When Saddam Hussein occupied Kuwait, Jordan supported Iraq. The Palestinians were regarded as Saddam's fifth column and thrown out. Most of these returnees were wealthy, which resulted in a construction boom and a property bubble in Amman in the 1990s. Another group are the Iraqis that came after the third Gulf War, primarily in 2006 and 2007. They settled almost exclusively in Amman. They've also invested heavily in Jordan. Many continued their migration elsewhere, but 300,000 to 400,000 stayed in Jordan.
Will the Syrians also invest and boost the Jordanian economy?
Bank: No, these groups are very different from a socio-structural perspective. Back then, the Iraqis arriving in Jordan were the middle classes with status under Saddam Hussein. Many of them were Iraqi Sunnis from the Baghdad metropolitan area, many of them supporters of the old regime. Some members of the Hussein family still live in Amman, his daughter for example. Most of the Syrians are disadvantaged war refugees, a significantly poorer section of society.
Does this worry the Jordanians? Does the refugee issue figure in public discourse, as it does in Germany?
Bank: The debate has eased somewhat. Currently, the refugees aren't as much of an issue as in the years 2013 and 2014. But in everyday life, Syrians are often scapegoated, when it comes to rising prices, for instance. What's tragic is how the various communities in Jordan are closing ranks. Palestinians, Iraqis and Jordanians are blaming Syrians. There's a familiar pattern here: when the Iraqis arrived in Jordan in 2006 and 2007, it was the Palestinians and the Jordanians against the Iraqis. It's always the newcomers who are to blame. I haven't yet had any reports from Germany that migrant communities are mobilising with PEGIDA and the AfD against refugees. To be fair though, it must be said that unlike Germany, there's been very little violence against Syrians in Jordan. Conflicts are usually of a verbal nature.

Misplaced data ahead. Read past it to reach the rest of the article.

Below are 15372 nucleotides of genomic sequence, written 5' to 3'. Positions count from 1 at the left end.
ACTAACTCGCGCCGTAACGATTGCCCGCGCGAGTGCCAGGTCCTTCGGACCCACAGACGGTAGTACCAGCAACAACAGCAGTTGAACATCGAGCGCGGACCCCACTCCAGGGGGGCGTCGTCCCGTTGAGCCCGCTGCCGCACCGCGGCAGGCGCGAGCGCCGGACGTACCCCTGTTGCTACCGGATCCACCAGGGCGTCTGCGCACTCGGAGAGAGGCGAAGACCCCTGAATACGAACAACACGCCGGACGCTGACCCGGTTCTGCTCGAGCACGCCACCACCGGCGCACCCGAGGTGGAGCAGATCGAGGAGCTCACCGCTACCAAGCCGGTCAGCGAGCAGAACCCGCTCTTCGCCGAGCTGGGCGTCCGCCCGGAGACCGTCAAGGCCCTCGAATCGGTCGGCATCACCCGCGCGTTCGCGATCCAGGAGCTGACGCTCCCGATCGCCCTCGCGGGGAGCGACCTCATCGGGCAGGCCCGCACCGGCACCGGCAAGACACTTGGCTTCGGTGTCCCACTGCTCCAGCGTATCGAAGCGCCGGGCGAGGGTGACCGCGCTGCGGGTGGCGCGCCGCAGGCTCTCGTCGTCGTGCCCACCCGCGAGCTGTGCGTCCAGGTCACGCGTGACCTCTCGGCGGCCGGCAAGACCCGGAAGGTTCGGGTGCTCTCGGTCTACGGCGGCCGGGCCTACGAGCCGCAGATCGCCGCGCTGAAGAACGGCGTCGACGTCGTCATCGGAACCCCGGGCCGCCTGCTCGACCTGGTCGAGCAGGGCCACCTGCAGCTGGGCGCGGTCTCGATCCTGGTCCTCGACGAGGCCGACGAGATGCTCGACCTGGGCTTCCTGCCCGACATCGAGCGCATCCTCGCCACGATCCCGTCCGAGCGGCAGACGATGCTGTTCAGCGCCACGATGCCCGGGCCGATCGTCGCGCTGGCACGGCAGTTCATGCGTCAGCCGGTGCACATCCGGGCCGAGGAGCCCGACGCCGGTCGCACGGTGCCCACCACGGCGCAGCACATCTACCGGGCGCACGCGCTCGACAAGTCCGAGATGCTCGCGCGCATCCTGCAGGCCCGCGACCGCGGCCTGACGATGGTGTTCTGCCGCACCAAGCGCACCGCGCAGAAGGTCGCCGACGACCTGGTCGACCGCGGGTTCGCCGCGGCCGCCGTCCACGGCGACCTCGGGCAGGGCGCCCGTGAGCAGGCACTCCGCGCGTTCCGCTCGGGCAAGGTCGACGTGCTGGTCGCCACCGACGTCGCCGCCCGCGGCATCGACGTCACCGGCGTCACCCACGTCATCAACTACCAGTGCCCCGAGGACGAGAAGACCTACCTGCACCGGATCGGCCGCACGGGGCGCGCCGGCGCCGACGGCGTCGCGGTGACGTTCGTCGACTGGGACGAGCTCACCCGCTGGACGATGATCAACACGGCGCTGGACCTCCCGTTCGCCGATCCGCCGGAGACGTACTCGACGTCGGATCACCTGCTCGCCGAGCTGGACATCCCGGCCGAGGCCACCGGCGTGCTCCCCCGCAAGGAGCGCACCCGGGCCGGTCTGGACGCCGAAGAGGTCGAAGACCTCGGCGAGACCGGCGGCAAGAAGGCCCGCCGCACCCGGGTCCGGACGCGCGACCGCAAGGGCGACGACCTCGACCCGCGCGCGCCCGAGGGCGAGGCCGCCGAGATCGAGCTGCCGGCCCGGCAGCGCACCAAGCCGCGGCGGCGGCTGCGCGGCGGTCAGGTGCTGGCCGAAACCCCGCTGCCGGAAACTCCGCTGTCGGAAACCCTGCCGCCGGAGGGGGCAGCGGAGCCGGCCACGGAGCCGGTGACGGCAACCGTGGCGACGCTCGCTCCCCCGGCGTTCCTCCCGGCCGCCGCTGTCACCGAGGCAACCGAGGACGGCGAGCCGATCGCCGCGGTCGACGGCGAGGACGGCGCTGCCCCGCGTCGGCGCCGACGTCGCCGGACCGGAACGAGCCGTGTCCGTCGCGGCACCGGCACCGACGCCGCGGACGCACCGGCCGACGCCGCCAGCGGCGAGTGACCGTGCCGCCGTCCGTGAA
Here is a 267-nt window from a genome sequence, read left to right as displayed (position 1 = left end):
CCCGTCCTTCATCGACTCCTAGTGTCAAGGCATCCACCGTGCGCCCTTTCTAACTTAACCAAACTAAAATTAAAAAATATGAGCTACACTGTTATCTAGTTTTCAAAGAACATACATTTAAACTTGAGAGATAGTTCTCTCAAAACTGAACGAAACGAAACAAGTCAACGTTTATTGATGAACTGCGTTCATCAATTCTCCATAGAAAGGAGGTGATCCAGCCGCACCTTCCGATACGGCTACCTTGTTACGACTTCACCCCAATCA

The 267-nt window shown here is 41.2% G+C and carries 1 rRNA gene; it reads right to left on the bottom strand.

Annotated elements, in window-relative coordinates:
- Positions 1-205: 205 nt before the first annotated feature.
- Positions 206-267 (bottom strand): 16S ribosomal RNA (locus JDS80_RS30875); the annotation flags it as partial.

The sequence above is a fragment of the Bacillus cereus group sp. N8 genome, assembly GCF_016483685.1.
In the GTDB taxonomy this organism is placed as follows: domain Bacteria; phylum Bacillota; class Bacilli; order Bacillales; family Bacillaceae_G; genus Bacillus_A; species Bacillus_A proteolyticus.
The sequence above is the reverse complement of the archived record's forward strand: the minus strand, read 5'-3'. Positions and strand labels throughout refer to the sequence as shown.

Interview conducted by Jannis Hagmann
© Qantara.de 2016
Translated from the German by Nina Coon